The 2014 MLB Draft takes place June 5-7 at MLB Network’s Studio 42 in New York. It is an occasion stirring up feelings of profound hope and regret among baseball front offices. Teams like the Yankees must reckon with the draft picks they lost due to free agent signings (see: Mike Trout), while others like the Astros continue to expect great things ahead for the team’s top pick from 2012.
In a year when so many MLB players and prospects have required Tommy John surgery, there is reason for teams to exercise caution in this pitcher-heavy draft. Former No. 1 pick Stephen Strasburg, Mets ace Matt Harvey, and Tampa stud Matt Moore are just three examples of highly touted, young pitchers who had their careers interrupted by the operation and its full year of recovery time.
Nonetheless, it’s difficult not to tap into that spring training hope the MLB Draft can stir up in organizations and their fans. Here are five things to know about the 2014 edition.
5. It’s Houston’s call
In Major League Baseball, you can’t place third in your division and get the top draft pick. There’s no lottery in baseball, so being bad means good things in the draft. The Houston Astros will reap the spoils of futility for the third straight year in 2014. Houston selected Mark Appel at No. 1 in 2013 and Carlos Correa with the top pick in 2012.
While Correa is impressing scouts and fans alike on his way Double A, Appel is disappointing the organization early in his development, which caused General Manager Jeff Luhnow to describe his minor league work as “unsettling” in April. With the third straight No.1 pick, Houston’s front office will have explaining to do if it can’t produce a quality team in the coming years. Washington’s selection of Stephen Strasburg and Bryce Harper in consecutive years (2009-2010) gave the team bona fide building blocks that allowed Washington to contend just a few years later.
After Houston at No.1, the top five rounds out with the Marlins (second), White Sox (third), Cubs (fourth), and Twins (fifth.)
4. Lefties Brady Aiken and Carlos Rodon are the front-runners
If the Astros select Cathedral High School’s Brady Aiken as the first pick in 2014, the decision would be historic. No team has ever made a high school pitcher No. 1 overall pick in the MLB Draft. The development concerns teams have before pitchers have a chance to mature in college are even more pronounced in an era when Tommy John surgery has become almost a rite of passage for young hurlers. Among the reasons Houston might buck the trend and choose Aiken first, the lefty’s terrific fastball and curve top the list.
Other concerns are financial. Carlos Rodon is being advised by an agent by the name of Scott Boras. Any team that selects the 21-year-old southpaw from North Carolina State will have to pay Boras-level prices in return for Rodon’s polish and experience. Houston may opt for the younger, less expensive Aiken, who won’t turn 18 until mid-August.
3. Four of the top five prospects are pitchers
After Aiken and Rodon, Tyler Kolek (Shepherd H.S., Texas) and Aaron Nola (Louisiana State Uuniversity) are two more pitchers expected to go in the first five picks. The lone position player in the top five is Alex Jackson (Rancho Bernardo H.S., San Diego), a catcher and outfielder who hits for power. One scout told MLB.com he could see 12 or 13 pitchers in the top 15 players drafted in 2014.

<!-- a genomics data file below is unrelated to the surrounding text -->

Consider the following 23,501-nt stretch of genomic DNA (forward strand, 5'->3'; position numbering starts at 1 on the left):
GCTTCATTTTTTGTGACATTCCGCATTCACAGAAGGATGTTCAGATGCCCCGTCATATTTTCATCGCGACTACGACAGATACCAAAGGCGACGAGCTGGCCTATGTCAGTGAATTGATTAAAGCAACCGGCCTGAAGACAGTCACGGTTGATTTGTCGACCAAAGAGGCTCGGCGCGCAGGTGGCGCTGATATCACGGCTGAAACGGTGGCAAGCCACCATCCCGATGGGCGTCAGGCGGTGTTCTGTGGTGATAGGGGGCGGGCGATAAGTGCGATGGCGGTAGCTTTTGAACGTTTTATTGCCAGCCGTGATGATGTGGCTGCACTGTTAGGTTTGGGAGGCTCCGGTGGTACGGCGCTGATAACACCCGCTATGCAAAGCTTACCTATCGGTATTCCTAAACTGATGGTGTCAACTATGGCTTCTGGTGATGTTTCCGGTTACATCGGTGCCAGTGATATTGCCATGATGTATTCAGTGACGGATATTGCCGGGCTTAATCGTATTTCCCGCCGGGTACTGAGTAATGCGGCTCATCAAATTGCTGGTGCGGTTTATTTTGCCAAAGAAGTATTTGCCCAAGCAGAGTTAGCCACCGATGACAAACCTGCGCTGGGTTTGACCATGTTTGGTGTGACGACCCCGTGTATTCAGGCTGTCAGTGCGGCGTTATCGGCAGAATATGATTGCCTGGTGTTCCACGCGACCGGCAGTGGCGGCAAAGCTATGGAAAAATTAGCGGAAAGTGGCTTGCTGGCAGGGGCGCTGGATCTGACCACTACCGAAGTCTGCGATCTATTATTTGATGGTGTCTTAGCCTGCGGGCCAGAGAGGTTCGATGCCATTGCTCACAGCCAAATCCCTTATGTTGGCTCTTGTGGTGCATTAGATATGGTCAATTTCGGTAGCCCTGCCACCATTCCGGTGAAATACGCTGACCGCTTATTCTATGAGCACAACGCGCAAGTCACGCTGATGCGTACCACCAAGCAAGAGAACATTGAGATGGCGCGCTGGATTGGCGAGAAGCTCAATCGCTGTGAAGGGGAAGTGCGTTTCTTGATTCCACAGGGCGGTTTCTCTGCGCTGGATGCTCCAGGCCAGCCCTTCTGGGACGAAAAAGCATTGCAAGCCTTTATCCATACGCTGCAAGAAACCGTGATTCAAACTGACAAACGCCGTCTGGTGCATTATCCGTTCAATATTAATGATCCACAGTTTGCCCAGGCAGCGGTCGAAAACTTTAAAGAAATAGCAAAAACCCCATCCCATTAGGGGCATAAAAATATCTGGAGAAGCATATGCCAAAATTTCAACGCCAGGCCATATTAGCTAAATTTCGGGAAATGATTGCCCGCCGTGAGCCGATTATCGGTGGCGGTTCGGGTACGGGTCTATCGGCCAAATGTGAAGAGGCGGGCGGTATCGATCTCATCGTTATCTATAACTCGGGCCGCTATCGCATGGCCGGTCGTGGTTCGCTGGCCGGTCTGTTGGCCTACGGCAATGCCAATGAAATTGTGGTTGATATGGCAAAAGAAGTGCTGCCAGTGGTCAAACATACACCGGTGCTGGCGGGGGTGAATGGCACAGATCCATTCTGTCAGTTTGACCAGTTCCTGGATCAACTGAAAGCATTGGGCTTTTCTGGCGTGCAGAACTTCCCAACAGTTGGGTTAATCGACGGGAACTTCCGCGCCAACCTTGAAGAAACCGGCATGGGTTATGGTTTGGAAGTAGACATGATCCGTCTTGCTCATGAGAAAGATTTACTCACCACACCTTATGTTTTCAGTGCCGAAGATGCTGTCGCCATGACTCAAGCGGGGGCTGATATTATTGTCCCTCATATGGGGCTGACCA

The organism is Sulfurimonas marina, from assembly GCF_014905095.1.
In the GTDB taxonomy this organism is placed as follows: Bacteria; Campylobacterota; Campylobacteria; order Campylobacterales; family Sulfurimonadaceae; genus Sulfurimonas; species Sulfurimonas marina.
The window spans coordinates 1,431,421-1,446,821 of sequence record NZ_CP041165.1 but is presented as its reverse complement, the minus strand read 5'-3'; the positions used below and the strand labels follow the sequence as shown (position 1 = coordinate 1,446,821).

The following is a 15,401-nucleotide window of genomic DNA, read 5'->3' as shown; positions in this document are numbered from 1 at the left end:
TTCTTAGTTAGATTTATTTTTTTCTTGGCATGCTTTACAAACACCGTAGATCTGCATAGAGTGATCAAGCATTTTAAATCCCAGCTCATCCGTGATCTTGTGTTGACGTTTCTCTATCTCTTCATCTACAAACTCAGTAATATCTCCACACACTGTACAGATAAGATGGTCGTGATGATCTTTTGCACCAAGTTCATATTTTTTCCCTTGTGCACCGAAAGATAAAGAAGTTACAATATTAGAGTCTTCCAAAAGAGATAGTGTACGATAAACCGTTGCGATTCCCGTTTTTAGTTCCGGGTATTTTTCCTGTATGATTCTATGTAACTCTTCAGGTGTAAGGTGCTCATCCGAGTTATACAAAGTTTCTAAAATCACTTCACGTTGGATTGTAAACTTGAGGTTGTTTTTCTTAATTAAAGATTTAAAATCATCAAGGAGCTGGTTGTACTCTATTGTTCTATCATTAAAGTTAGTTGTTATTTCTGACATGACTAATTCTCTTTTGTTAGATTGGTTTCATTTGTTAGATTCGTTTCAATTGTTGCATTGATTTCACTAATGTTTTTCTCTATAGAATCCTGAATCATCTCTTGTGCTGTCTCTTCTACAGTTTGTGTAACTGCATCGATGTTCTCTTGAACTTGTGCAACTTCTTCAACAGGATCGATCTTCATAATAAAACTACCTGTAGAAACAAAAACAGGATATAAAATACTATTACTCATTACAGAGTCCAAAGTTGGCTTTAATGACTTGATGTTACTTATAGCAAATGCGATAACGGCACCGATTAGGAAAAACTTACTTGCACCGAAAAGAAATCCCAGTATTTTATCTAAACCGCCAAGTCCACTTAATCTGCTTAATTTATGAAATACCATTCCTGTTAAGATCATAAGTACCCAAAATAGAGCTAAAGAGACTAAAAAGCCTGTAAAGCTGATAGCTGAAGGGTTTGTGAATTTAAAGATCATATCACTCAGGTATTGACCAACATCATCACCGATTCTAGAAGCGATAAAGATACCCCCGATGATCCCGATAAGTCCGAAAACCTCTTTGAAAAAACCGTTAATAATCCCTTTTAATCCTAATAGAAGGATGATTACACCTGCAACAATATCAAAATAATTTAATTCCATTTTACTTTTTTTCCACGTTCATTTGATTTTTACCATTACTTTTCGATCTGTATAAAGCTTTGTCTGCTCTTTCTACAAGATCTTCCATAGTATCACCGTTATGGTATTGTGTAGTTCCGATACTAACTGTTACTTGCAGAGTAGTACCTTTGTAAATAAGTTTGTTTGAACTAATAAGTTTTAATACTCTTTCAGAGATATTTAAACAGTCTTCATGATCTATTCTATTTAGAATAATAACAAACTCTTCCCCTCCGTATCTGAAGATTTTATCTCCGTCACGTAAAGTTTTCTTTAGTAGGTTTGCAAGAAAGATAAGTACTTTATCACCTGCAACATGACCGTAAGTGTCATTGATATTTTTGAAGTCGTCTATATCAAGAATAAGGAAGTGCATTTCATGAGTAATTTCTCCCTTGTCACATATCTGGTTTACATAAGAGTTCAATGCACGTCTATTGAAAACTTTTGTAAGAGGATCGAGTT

The risks teams take drafting young pitchers cannot be overstated. Previous top-five prospect Jeff Hoffman underwent Tommy John surgery in May but is still expected to go in the first round of the draft. Meanwhile, noted surgeon Dr. James Andrews has remarked how his office is being inundated with calls from young pitchers who need elbow problems examined.
2. Don’t hold your breath waiting to see picks in action
Baseball is unique in that many high draft picks don’t ever see the big leagues. There is a long road ahead of every pick selected in the MLB Draft, so there’s no use in fans holding their breath to see a No. 1 on the field.
There are exceptions, of course. The 2010 draft featured Bryce Harper going first and Baltimore’s Manny Machado as the third pick, both of whom were impact players who rode the fast track to the majors. Carlos Correa, Houston’s first pick overall in 2012, is still toiling in A-ball with hopes to reach Double A soon. A late-season call-up may be in the cards for the Astros, though they have little reason to rush the 19-year-old Correa.
1. Scouts don’t see the next Harper or Trout available
Few players were as hyped as Bryce Harper was ahead of the 2010 draft. Even casual baseball fans knew the 17-year-old’s name early on that summer, so it was no surprise when he was called up to play in April 2012. Big league scouts are saying there is no five-tool player in the league of Harper or Angels sensation Mike Trout in the 2014 draft.
Then again, they have made this mistake before. Take the same case of Mike Trout as an example. The Millville, New Jersey, native went as the twenty-fifth pick overall in 2009. Teams chose players by the names of Jared Mitchell, Jiovanni Mier, Chad James, Bobby Borchering, and Matt Purke ahead of Trout that draft. In fact, the Angels had the twenty-fourth pick and selected Randal Grichuk before they selected Trout as No. 25.
In other words, teams who may think they have it all with a top 10 pick often end up with nothing, while teams down the pecking order end up with the prize fish. Research and scouts’ instincts help, but luck is often just as useful in making wise MLB draft picks.